Astonishing stories of God at work are being shared on social media. Tim Wyatt explains why Christians are being urged to respond with both praise and caution
The video begins with a young boy, sitting in the darkness, reading aloud from his Bible by torchlight. In Ukrainian, he recites Psalm 31: “In you, Lord, I have taken refuge…” The film cuts to more children, men and women, each reading a verse from cramped bomb shelters or basements: “…Turn your ear to me, come quickly to my rescue; be my rock of refuge, a strong fortress to save me…” Put together by the Ukrainian Bible Society, the message of hope while under fire from Russian missiles quickly rocketed around the world, eagerly shared by Christians online. “…Praise be to the Lord for he showed me the wonders of his love when I was in a city under siege…” As believers far from the battlefield doomscroll through social media feeds crammed with conflict and tragedy from Ukraine, stories of the church’s resilience and God at work have provided pinpricks of light in a dark time. “…Be strong and take heart, all you who hope in the Lord.”
Oldi Morava, from Bible Society, said the psalm had become a “key scripture” for all Ukrainians as they put their trust in God despite the invasion. The centrality of prayer became a touchstone of the Ukrainian church’s response to the war. Mission Without Borders, a Christian charity working in Eastern Europe, reported the words of Ukrainian staff member, Volodia, who was confident a spiritual army worldwide could defeat the Russian troops now pouring into his country: “They’ve started a full-scale war and we Christians have started a full-scale prayer. They are 150,000 and we are 2.5 billion Christians all over the world. Guess who is going to be victorious.”
Praying for Ukraine has energised Christians following the conflict from afar. In the face of daily news bulletins full of despair, many have been driven to participate in something positive by praying. At any one time, hundreds of thousands are using the hashtag #prayforukraine across social media platforms. And bit by bit, these prayers are seemingly answered. The stories of miraculous provision and rescue are already countless. Sharyn Borodino from YWAM Ukraine shared how her husband received a call from a maternity hospital near Kyiv which had been bombed. He made a list of the specific items they required, and as he walked out of the building, a truck from a YWAM base in Romania arrived. “The van was full of humanitarian aid, including every item that was on the list from the maternity ward,” she wrote.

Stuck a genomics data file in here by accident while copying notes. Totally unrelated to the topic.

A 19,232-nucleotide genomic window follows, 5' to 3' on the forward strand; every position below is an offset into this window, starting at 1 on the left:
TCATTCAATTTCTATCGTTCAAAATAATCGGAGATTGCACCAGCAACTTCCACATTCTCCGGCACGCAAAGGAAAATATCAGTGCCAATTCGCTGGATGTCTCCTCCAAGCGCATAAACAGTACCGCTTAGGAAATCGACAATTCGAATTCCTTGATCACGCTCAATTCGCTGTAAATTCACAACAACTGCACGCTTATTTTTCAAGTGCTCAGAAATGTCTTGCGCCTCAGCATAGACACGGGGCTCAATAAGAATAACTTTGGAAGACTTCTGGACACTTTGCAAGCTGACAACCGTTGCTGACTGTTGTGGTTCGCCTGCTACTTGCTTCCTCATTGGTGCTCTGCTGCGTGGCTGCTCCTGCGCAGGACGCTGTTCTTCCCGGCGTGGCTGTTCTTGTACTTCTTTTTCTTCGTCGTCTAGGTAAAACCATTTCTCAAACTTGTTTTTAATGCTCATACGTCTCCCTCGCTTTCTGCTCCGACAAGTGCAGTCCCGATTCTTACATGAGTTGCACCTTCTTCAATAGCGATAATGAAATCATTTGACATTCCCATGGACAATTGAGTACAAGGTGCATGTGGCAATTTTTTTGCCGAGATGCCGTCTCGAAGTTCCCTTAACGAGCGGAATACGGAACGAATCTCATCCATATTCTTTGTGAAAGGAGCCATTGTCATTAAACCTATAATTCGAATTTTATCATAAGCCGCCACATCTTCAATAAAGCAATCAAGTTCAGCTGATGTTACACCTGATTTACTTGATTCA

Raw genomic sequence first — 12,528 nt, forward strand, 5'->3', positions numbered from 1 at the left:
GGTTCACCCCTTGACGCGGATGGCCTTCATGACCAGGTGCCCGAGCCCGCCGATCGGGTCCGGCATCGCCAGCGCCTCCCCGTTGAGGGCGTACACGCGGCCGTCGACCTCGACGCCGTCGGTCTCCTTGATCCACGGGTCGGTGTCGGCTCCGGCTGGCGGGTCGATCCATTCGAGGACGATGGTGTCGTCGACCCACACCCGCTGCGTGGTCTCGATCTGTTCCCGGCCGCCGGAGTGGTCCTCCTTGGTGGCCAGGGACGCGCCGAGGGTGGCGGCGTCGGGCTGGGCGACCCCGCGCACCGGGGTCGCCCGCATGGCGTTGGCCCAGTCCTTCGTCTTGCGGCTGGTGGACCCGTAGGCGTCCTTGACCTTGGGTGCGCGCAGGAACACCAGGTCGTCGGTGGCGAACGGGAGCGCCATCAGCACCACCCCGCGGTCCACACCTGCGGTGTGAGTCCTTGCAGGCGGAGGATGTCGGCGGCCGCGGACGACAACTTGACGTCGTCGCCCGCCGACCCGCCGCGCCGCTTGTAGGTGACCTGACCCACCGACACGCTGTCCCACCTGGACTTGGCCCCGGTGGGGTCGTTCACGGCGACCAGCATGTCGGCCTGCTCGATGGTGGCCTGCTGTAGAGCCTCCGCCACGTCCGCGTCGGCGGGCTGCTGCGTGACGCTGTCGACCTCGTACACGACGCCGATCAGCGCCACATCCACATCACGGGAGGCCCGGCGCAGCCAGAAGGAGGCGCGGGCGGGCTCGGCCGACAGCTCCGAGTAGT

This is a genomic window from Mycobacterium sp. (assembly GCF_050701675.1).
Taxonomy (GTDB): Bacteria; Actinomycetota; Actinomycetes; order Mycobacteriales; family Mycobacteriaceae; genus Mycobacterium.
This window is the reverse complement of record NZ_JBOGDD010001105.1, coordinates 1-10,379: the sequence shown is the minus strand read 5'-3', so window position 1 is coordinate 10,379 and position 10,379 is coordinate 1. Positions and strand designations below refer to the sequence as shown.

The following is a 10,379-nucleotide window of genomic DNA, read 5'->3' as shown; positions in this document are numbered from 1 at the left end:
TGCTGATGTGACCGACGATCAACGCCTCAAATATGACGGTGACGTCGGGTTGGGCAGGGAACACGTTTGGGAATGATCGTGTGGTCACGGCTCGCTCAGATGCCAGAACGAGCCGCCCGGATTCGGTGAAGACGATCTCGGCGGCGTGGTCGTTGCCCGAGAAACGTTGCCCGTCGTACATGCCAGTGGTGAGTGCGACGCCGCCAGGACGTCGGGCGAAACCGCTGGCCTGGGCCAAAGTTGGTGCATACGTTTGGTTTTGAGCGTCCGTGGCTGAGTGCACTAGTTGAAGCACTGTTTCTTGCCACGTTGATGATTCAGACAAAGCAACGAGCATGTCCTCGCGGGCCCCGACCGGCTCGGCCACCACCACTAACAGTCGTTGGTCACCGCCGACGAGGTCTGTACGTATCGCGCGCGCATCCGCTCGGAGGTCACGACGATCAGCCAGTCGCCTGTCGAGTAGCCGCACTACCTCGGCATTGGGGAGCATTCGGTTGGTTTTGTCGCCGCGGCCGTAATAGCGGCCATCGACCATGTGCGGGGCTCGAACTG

bit by bit, prayers are being answered
Other testimonies include how eight kilograms of pasta is being multiplied, daily, to feed more than 150 people at another YWAM site in Kyiv. Others have shared videos of unexploded missiles right next to homes or people. In the Black Sea, a large storm raged for several days, preventing Russian warships from getting close to Ukrainian ports there.
Anatoliy Raychynets, from Ukrainian Bible Society, has also spoken of how God is working among the Ukrainian people. While distributing bread in a Kyiv park, a lady noticed he also had Bibles in his car. She asked for one, and others soon followed. One man in his 70s declared God’s word to be even more precious than daily bread. “I never prayed before. I have never been to church, never read the Bible. But now it’s time to come closer to God,” the man reportedly said.
Peter Crumpler, a Church of England minister and communications professional, said the instinct of many believers has always been to ask: “Where is God in all of this?” when faced with bad news. “So when we see or hear these stories of God at work, we want to seize upon them,” he explained.
Another Christian PR expert, David Taylor, said he had been moved by the stories and videos of God on the move amid the carnage of war. And the ways in which the Church has mobilised to support people in Ukraine has been almost as prominent online, he said, noting Christian aid agencies had flown in to build field hospitals on the ground, while others had set up welcome groups and lobbied for Ukrainian refugees back home.